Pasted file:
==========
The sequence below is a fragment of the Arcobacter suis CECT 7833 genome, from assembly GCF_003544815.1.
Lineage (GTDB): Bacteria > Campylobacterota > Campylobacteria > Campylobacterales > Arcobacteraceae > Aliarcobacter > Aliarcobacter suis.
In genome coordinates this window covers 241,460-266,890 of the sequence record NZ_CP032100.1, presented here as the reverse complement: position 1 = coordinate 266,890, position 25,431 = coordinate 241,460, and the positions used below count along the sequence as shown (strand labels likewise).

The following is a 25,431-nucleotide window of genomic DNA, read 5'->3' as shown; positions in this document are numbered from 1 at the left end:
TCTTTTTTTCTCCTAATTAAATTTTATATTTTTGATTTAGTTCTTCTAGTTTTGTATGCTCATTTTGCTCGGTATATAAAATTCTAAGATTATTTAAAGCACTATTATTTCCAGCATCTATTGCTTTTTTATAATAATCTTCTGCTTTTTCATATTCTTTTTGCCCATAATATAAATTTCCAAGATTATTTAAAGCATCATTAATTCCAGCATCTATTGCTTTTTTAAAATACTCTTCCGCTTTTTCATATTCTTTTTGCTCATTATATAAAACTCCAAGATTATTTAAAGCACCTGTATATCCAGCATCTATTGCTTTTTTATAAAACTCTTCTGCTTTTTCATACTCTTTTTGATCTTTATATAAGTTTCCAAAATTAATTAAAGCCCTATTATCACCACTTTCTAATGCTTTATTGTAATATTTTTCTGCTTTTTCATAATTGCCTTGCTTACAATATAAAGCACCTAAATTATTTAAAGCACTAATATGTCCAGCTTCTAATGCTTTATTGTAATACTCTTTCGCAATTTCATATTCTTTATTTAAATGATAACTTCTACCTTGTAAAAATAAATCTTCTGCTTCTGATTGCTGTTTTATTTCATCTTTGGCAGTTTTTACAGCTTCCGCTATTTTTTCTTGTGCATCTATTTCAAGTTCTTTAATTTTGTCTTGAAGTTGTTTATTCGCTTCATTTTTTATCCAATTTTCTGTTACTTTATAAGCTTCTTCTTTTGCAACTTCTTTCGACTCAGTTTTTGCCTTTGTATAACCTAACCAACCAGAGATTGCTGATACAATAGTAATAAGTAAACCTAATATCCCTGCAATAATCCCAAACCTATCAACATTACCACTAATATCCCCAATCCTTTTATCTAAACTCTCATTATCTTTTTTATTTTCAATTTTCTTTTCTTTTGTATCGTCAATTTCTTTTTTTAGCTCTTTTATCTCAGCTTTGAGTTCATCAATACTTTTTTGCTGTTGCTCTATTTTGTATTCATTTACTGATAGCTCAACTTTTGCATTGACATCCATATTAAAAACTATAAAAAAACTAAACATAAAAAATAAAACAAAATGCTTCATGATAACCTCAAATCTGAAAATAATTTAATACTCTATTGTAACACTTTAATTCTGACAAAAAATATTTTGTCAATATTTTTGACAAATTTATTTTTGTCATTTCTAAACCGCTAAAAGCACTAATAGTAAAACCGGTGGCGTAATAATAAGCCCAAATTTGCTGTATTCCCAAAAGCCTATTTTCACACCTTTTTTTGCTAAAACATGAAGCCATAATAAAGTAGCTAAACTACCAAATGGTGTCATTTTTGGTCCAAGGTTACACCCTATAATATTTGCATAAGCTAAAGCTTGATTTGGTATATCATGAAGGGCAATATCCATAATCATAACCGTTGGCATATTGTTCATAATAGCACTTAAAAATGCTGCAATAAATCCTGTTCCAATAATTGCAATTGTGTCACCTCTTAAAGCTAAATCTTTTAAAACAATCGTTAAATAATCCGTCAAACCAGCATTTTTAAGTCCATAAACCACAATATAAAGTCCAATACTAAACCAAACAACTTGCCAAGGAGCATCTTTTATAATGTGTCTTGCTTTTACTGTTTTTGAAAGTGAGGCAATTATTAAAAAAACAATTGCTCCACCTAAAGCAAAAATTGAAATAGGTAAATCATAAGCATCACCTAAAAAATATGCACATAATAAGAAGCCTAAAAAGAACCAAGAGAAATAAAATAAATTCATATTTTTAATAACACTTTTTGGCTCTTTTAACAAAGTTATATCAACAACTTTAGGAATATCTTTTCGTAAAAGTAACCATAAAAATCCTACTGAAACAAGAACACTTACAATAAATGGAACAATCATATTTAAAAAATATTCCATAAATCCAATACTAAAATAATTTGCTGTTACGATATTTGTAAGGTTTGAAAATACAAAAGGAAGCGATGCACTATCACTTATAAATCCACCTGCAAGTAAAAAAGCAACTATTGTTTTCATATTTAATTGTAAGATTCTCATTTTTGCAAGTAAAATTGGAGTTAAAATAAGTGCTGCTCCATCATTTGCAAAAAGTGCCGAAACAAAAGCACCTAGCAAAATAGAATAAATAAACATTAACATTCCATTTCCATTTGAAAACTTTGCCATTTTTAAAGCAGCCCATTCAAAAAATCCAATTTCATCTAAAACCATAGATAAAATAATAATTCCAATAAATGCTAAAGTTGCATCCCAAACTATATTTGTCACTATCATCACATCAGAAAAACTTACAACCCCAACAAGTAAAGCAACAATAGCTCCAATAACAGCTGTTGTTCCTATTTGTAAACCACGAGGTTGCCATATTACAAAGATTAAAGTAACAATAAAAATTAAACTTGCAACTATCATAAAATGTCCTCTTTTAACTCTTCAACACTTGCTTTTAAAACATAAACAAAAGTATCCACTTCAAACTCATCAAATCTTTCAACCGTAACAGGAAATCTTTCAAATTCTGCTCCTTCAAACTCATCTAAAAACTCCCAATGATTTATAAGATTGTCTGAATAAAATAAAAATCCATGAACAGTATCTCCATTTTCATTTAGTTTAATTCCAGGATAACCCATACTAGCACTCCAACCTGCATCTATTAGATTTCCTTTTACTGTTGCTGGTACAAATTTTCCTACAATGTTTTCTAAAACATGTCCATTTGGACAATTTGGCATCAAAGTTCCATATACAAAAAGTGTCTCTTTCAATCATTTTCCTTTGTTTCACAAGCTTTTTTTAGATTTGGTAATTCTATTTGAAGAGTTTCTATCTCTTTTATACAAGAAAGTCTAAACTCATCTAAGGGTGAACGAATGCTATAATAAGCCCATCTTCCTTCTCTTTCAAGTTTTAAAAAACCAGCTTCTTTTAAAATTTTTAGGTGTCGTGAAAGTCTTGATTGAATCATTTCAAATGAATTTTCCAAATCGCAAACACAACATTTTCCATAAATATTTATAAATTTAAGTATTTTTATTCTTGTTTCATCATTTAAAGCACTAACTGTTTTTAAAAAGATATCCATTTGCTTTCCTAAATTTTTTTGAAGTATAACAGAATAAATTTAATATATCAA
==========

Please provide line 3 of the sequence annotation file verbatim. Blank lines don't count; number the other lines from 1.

In genome coordinates this window covers 241,460-266,890 of the sequence record NZ_CP032100.1, presented here as the reverse complement: position 1 = coordinate 266,890, position 25,431 = coordinate 241,460, and the positions used below count along the sequence as shown (strand labels likewise).